The family of a special-education middle school student who was repeatedly bullied in 2016 has sued the Palo Alto school district for its failure to protect him from harassment, alleging this resulted in severe academic and emotional harm.
The lawsuit, filed in Santa Clara County Superior Court in July, asks the district to pay undetermined damages related to "incessant" bullying at Jordan Middle School. The student's parents allege that he was bullied in person and online and physically assaulted, including by a student who brandished a knife at him.
The Weekly is not identifying the student or his parents to protect their privacy.
The lawsuit names as defendants the school district as well as specific administrators: former Assistant Superintendent for Human Resources Scott Bowers; Juana Briones Elementary School Principal Tom Jacoubowsky, who was Jordan's interim principal at the time of the bullying; Jordan Dean of Students James Lubbe, then an assistant principal; then-Vice Principal Jim Cox, who now teaches at Terman Middle School; and Jane Miller, a special-education aide at Jordan.
The student's parents allege the administrators failed to properly investigate and respond to their reports of the harassment. The administrators' failure "substantially" disrupted the student's academic performance and caused "severe emotional distress," the lawsuit states.
Administrators did not open a Uniform Complaint Procedure (UCP) investigation when they first learned there were allegations of discrimination based on the child's learning disability, as is required by district policy.
The student's parents eventually decided to pull their son out of school, but he has since returned to the district, this time at Terman Middle School. His mother told the Weekly on Tuesday that he's again experiencing bullying there.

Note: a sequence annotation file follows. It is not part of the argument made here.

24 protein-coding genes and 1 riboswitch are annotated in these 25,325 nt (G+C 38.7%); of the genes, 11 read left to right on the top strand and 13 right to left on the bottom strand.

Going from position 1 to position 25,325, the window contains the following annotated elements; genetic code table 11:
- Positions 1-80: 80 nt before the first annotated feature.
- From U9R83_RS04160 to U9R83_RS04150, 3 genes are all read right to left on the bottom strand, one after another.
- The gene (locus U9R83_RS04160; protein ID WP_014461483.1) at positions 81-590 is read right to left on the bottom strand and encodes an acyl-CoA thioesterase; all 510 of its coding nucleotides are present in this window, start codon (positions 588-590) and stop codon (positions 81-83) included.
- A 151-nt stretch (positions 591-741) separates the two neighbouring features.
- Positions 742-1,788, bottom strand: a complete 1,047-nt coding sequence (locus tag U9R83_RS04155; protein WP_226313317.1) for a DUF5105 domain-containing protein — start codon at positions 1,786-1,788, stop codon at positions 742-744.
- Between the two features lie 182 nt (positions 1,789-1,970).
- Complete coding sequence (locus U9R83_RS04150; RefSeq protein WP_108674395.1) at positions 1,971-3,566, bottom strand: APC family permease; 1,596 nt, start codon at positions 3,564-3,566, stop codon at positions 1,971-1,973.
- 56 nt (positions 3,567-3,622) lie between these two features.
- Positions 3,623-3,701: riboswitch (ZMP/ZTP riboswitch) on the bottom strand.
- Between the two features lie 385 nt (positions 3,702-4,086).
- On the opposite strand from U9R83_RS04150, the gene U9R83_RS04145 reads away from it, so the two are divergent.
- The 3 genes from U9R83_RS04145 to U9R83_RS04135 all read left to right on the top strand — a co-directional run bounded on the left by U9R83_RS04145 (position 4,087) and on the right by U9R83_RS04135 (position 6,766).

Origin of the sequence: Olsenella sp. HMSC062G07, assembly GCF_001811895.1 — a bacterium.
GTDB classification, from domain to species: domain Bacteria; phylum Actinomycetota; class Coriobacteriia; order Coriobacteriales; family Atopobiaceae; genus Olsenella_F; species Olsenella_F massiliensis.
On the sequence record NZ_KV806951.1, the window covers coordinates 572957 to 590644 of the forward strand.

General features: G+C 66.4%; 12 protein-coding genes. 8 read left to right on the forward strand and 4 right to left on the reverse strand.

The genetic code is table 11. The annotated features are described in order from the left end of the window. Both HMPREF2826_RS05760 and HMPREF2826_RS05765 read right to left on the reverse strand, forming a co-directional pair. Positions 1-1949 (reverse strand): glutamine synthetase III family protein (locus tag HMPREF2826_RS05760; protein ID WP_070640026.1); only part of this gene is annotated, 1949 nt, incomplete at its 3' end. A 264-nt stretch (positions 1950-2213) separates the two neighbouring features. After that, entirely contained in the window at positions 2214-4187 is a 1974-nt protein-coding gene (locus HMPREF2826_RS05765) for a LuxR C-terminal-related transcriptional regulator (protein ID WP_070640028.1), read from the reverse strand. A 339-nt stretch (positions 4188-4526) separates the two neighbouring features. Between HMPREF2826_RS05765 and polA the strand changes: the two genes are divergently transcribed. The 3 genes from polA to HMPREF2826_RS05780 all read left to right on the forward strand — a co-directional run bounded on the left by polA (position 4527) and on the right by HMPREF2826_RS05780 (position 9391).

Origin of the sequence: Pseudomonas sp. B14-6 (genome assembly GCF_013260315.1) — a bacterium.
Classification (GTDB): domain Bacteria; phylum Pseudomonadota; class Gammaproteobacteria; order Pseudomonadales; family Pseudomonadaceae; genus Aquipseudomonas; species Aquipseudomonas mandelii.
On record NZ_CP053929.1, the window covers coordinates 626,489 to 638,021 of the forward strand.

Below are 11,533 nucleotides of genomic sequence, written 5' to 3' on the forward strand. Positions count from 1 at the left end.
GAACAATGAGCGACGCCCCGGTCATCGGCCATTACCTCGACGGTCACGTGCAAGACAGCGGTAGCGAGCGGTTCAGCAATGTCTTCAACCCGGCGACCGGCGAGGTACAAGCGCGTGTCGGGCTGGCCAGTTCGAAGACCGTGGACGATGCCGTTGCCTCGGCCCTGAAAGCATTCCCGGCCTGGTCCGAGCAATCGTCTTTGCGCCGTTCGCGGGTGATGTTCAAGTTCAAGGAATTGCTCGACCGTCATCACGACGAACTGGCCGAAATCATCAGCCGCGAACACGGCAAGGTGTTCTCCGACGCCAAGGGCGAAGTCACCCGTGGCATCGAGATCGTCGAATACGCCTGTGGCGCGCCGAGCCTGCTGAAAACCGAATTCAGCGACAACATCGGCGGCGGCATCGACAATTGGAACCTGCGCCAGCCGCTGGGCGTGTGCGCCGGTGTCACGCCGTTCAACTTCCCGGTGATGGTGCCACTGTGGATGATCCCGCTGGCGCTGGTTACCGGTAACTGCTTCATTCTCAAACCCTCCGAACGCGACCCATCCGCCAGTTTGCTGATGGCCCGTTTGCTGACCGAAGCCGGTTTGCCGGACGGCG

She said she decided to file the lawsuit after feeling unheard by the district for months. The prospect of reform and better treatment of children like hers, she said, is more important than any financial outcome.
"It's not the money, it's the respect that a person deserves," she said in an interview conducted in Spanish. "Money will not recover what happened."
Interim Superintendent Karen Hendricks declined to comment on the litigation.
After the family's case was disclosed in a Palo Alto Weekly story last fall, the school board said it planned to examine how staff are implementing policies and procedures for addressing complaints of discriminatory bullying. Questions again arose about the value of a two-tiered system, in which all complaints that do not involve legally protected classes (such as race, gender or disability) are to be handled at the schools, while those that do automatically start a district-level investigation.
The district's bullying policy has come up for discussion at the board's policy-review committee twice this fall, but no substantial changes have been made.
The lawsuit also alleges the district failed to reasonably supervise Miller, whom the parents said behaved inappropriately with their son over about three months, including grabbing his hands in an aggressive manner.
The district later determined that the aide's behavior was "unacceptable and unprofessional" but not discriminatory on the basis of race. (The investigation into this conduct was handled by Bowers, who concluded that because the aide had acted similarly toward other students who did not belong to a protected class, she was not discriminating against their son.)
The lawsuit alleges the district did not provide sufficient education for students or training for staff on how to prevent, report and respond to discriminatory conduct.
It also notes the district was already on notice for its failures in this area after a federal investigation into the bullying of a special-education Terman student years prior.
The family's attorney, Seth Rosenberg of San Francisco firm Emergent Law, said he has not determined the amount that will be sought from the district, as the family continues to incur expenses for care and treatment of their son. The lawsuit states it is in excess of $50,000.
Rosenberg said they hope the lawsuit represents an "incentive" for the district to change its behavior when it comes to responding to bullying.
"Hopefully when the school district has to compensate (the family), this will ... help them prevent themselves from doing this in the future to make sure that kids are safe," he said Tuesday.
A hearing date has been set for April, Rosenberg said.